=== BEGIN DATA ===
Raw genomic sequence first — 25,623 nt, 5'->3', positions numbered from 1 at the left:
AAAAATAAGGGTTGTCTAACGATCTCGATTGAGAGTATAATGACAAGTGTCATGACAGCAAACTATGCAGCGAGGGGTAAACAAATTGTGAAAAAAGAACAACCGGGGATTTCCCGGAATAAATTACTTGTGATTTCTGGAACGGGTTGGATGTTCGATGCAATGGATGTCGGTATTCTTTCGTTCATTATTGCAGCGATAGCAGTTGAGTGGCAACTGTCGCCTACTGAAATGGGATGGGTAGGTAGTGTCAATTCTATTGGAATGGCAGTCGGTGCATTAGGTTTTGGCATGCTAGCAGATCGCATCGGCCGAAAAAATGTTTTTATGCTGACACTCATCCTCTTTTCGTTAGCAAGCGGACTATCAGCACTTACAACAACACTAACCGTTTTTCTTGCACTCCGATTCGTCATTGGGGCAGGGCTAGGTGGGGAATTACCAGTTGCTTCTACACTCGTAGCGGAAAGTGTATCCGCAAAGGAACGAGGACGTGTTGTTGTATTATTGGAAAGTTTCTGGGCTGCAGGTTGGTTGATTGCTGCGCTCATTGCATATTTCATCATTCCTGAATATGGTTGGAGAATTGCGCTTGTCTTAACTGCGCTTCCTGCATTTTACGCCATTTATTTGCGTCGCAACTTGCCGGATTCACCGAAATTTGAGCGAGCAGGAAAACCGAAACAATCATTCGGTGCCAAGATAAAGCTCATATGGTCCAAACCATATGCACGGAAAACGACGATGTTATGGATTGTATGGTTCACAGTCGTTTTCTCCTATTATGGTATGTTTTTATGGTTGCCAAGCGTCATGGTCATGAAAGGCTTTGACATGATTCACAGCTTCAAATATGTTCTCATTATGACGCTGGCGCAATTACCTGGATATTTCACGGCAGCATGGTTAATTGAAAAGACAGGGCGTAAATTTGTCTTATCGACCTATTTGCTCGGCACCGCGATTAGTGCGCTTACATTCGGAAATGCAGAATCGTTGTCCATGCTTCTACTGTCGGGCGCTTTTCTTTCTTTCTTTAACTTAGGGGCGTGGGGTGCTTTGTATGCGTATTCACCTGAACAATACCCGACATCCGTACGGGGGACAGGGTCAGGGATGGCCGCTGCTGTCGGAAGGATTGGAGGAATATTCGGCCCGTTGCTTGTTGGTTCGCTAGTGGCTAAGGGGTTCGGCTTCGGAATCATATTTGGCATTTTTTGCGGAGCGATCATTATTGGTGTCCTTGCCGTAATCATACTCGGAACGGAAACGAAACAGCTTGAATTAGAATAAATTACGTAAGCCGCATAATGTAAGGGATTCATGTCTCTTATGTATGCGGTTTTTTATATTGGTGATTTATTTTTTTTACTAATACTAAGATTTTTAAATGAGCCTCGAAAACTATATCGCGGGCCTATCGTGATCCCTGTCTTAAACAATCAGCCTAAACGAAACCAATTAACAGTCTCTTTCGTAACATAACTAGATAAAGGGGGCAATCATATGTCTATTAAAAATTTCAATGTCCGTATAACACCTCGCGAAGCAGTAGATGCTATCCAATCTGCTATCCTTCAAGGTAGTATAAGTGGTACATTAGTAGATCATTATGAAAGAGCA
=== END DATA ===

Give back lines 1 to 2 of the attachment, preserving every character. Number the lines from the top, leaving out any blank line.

Raw genomic sequence first — 25,623 nt, 5'->3', positions numbered from 1 at the left:
AAAAATAAGGGTTGTCTAACGATCTCGATTGAGAGTATAATGACAAGTGTCATGACAGCAAACTATGCAGCGAGGGGTAAACAAATTGTGAAAAAAGAACAACCGGGGATTTCCCGGAATAAATTACTTGTGATTTCTGGAACGGGTTGGATGTTCGATGCAATGGATGTCGGTATTCTTTCGTTCATTATTGCAGCGATAGCAGTTGAGTGGCAACTGTCGCCTACTGAAATGGGATGGGTAGGTAGTGTCAATTCTATTGGAATGGCAGTCGGTGCATTAGGTTTTGGCATGCTAGCAGATCGCATCGGCCGAAAAAATGTTTTTATGCTGACACTCATCCTCTTTTCGTTAGCAAGCGGACTATCAGCACTTACAACAACACTAACCGTTTTTCTTGCACTCCGATTCGTCATTGGGGCAGGGCTAGGTGGGGAATTACCAGTTGCTTCTACACTCGTAGCGGAAAGTGTATCCGCAAAGGAACGAGGACGTGTTGTTGTATTATTGGAAAGTTTCTGGGCTGCAGGTTGGTTGATTGCTGCGCTCATTGCATATTTCATCATTCCTGAATATGGTTGGAGAATTGCGCTTGTCTTAACTGCGCTTCCTGCATTTTACGCCATTTATTTGCGTCGCAACTTGCCGGATTCACCGAAATTTGAGCGAGCAGGAAAACCGAAACAATCATTCGGTGCCAAGATAAAGCTCATATGGTCCAAACCATATGCACGGAAAACGACGATGTTATGGATTGTATGGTTCACAGTCGTTTTCTCCTATTATGGTATGTTTTTATGGTTGCCAAGCGTCATGGTCATGAAAGGCTTTGACATGATTCACAGCTTCAAATATGTTCTCATTATGACGCTGGCGCAATTACCTGGATATTTCACGGCAGCATGGTTAATTGAAAAGACAGGGCGTAAATTTGTCTTATCGACCTATTTGCTCGGCACCGCGATTAGTGCGCTTACATTCGGAAATGCAGAATCGTTGTCCATGCTTCTACTGTCGGGCGCTTTTCTTTCTTTCTTTAACTTAGGGGCGTGGGGTGCTTTGTATGCGTATTCACCTGAACAATACCCGACATCCGTACGGGGGACAGGGTCAGGGATGGCCGCTGCTGTCGGAAGGATTGGAGGAATATTCGGCCCGTTGCTTGTTGGTTCGCTAGTGGCTAAGGGGTTCGGCTTCGGAATCATATTTGGCATTTTTTGCGGAGCGATCATTATTGGTGTCCTTGCCGTAATCATACTCGGAACGGAAACGAAACAGCTTGAATTAGAATAAATTACGTAAGCCGCATAATGTAAGGGATTCATGTCTCTTATGTATGCGGTTTTTTATATTGGTGATTTATTTTTTTTACTAATACTAAGATTTTTAAATGAGCCTCGAAAACTATATCGCGGGCCTATCGTGATCCCTGTCTTAAACAATCAGCCTAAACGAAACCAATTAACAGTCTCTTTCGTAACATAACTAGATAAAGGGGGCAATCATATGTCTATTAAAAATTTCAATGTCCGTATAACACCTCGCGAAGCAGTAGATGCTATCCAATCTGCTATCCTTCAAGGTAGTATAAGTGGTACATTAGTAGATCATTATGAAAGAGCA